𝗖𝗮𝗹𝗹 𝗳𝗼𝗿 𝗣𝗿𝗼𝗽𝗼𝘀𝗮𝗹𝘀 𝗶𝗻 𝗧𝗵𝗮𝗶𝗹𝗮𝗻𝗱, 𝗟𝗮𝗼𝘀, 𝗮𝗻𝗱 𝗖𝗮𝗺𝗯𝗼𝗱𝗶𝗮 𝗳𝗼𝗿 𝘁𝗵𝗲 𝗗𝘂𝘁𝗰𝗵 𝗛𝘂𝗺𝗮𝗻 𝗥𝗶𝗴𝗵𝘁𝘀 𝗙𝘂𝗻𝗱 𝟮𝟬𝟮𝟰!
The Embassy of the Kingdom of the Netherlands invites eligible applicants active in Thailand, Laos, and Cambodia to participate in the call for project proposals, for projects to be implemented with the support from the 𝗗𝘂𝘁𝗰𝗵 𝗛𝘂𝗺𝗮𝗻 𝗥𝗶𝗴𝗵𝘁𝘀 𝗙𝘂𝗻𝗱. The objective of the Human Rights Fund is to strengthen the role and position of civil society while supporting and strengthening human rights, democratic development, and the promotion of the (international) legal order and the rule of law.
Selected projects can start from March 2024 onwards and have a duration of a maximum of four years.
There is no minimum or maximum amount, but projects between 50.000 EUR and 80.000 EUR are encouraged.
Deadline: 𝟮𝟵 𝗗𝗲𝗰𝗲𝗺𝗯𝗲𝗿 𝟮𝟬𝟮𝟯
𝗣𝗹𝗲𝗮𝘀𝗲 𝗻𝗼𝘁𝗲: the link to the application form is on the bottom of the 2nd page of the Call for Proposals.
Read More Here
Direct Aid Program 2023-24 (India)
The Direct Aid Program (DAP) is a flexible small grants program funded by the Australian Government and managed through the Department of Foreign Affairs & Trade (DFAT) overseas posts. DAP projects should promote a distinctive and positive image of Australia.
To fund activities that have a direct, practical, and immediate impact, including capacity-building programs in the areas of governance and human rights engagement.
They will favourably consider:
projects that incorporate gender inclusion (including LGBTQIA+) and/or disability inclusion
projects that provide educational or occupational/skills training, particularly in STEM
projects that enhance cultural exchanges and people-to-people links between India and Australia
Deadline Date: December 15, 2023
Grant Size: $10,000 to $100,000
Open call for Small Project Proposals (Indonesia and Timor-Leste)
Projects aligning with the thematic focus areas of the South East Asia Strategy 2023-2026 and/or the human rights priorities outlined in the Guidelines on Human Rights 2021-2024 will be considered for support. These areas include:
Protection of Minorities and Vulnerable Groups: Projects benefiting women and disadvantaged groups (e.g., persons with disabilities, linguistic, religious, and ethnic minorities, migrants, forcibly displaced persons, and children) are encouraged to apply.
Freedom of Expression: Support for the protection and recognition of human rights defenders, media workers, and the press, as well as the realisation of human rights through peaceful protests and freedom of expression in the digital space. Promote democracy.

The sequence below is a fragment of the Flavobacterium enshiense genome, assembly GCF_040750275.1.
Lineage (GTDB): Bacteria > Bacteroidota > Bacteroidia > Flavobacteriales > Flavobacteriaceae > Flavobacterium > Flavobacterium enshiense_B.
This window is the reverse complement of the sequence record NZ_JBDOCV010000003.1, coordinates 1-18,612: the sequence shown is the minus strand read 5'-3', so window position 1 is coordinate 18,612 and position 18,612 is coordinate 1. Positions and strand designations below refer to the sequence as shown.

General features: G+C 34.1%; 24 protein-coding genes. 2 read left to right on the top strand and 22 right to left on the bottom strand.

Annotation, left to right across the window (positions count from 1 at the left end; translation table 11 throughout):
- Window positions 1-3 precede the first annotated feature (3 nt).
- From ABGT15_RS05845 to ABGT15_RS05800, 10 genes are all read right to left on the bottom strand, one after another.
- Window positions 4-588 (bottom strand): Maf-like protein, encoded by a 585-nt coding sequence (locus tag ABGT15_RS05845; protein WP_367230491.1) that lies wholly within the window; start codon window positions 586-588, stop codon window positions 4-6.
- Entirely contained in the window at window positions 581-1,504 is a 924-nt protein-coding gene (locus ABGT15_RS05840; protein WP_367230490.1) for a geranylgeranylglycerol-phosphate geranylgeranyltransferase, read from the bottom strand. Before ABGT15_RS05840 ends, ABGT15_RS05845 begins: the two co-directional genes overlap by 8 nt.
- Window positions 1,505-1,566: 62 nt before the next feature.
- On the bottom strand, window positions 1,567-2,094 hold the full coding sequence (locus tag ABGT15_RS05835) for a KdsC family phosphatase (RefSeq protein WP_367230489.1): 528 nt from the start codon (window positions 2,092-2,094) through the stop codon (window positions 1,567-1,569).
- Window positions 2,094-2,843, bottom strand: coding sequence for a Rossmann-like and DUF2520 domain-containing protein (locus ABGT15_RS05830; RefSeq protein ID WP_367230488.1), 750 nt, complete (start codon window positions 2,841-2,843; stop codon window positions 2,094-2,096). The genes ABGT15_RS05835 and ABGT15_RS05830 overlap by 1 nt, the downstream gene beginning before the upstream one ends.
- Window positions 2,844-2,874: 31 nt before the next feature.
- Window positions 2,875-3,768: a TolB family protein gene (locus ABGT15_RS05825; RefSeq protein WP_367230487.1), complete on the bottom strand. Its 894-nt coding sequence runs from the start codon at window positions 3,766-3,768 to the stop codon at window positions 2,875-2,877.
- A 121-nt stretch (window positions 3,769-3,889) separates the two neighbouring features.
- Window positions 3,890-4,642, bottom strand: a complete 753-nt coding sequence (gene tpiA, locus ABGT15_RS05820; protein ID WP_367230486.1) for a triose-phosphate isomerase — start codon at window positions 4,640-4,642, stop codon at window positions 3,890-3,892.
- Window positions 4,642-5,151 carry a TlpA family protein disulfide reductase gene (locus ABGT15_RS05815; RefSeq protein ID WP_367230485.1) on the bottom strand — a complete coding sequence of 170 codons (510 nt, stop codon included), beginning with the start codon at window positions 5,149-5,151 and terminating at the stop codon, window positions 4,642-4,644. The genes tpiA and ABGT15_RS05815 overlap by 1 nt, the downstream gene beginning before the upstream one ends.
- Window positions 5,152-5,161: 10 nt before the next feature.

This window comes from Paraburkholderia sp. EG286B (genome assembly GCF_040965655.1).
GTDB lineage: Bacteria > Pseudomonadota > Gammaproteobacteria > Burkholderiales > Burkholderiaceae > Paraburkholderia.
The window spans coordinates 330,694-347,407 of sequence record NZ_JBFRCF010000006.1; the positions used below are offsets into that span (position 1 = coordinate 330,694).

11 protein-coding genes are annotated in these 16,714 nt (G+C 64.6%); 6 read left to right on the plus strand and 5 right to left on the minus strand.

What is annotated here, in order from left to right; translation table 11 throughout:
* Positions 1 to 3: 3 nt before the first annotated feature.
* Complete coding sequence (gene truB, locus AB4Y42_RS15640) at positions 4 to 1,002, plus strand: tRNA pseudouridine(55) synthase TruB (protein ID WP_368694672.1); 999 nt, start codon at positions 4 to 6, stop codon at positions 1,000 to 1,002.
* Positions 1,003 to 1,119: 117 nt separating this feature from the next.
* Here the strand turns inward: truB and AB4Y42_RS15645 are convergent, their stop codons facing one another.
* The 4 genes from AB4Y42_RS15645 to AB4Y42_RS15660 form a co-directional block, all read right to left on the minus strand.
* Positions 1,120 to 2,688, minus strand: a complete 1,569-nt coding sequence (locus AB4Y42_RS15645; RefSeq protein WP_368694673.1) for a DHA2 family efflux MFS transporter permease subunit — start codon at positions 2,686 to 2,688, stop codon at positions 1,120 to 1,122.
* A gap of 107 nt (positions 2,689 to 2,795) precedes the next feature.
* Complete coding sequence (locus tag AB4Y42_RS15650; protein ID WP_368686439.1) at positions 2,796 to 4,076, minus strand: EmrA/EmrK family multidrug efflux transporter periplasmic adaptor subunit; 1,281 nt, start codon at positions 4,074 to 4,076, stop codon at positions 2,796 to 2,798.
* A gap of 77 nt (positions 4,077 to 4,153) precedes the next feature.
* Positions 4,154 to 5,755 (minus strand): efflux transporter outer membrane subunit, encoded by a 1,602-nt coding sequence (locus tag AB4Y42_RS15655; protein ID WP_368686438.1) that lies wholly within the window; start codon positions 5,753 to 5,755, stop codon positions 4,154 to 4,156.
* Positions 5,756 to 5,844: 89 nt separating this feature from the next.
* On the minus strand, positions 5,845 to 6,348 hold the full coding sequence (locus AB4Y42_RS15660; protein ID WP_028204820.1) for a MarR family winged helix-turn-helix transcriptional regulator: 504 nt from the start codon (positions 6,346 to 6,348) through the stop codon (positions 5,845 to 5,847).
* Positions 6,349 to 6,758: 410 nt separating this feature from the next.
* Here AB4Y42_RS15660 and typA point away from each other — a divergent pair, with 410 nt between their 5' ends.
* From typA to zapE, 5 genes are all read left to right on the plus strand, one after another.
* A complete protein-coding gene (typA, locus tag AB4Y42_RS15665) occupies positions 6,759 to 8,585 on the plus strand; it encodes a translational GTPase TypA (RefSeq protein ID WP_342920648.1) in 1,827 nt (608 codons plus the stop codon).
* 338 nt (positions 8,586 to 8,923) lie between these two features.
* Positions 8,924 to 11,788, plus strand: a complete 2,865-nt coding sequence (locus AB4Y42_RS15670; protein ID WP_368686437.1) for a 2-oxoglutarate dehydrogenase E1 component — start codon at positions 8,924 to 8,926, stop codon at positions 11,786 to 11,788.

Abolition of the Death Penalty: Support organizations and actors working to abolish the death penalty.
Prevention of Torture and Ill-Treatment: Strengthen civil-society actors working to ensure compliance with the ban on torture and support the monitoring of places of detention.
DeadlineDate: November 30, 2023
Grant Size: minimum 15,000 CHF
Read More Here
Australian High Commission Islamabad: Direct Aid Program
DEADLINE: 19 November 2023
Who can apply for Direct Aid Program (DAP) funding?
Funding is available on a not-for-profit basis to community groups, NGOs, and other entities registered in Pakistan.
There is no minimum amount that a single DAP project can receive but the maximum is AUD 60,000 over the life of the project. Projects of a lower value (up to AUD 40,000) are highly encouraged.
DAP partners are encouraged to contribute to at least 25 percent of the total project cost. Activities can run up to a maximum of two years. The preferred and priority sectors for DAP projects this year are climate change and gender. DAP projects engage a wide range of partners including community groups, non-government organisations, educational institutions, and local governments.
The online application form can be found here
If you have any questions while completing your application:
Please contact us at +92 51 835 5500 or at DAP.Islamabad@dfat.gov.au during business hours. Make sure to include your application number in your email subject. Read More Here
APRRN MEMBER JOB VACANCIES
YICF is recruiting an Executive Director:
YICF is seeking a full-time, paid role as Executive Director to lead us into an exciting chapter of change and growth. YICF is looking for someone who’s passionate about education and youth development with some experience in education program/school management.
As the Executive Director, you will:
- Be part of a mission-driven, multicultural team
- Design and direct strategic partnerships and sustainable model that opens brighter futures for refugees and Indonesians through education
- Gain unique experience in a locally rooted, globally connected social organization that provides learning opportunities for refugees
Desired start: January 2024
Application Deadline: November 25, 2023
Must be based in Jakarta and able to commute regularly to Roshan facility in Mampang, South Jakarta.
To learn more / apply, email your CV and cover letter to: email@example.com
Find more information here: https://www.yicf.org/jobs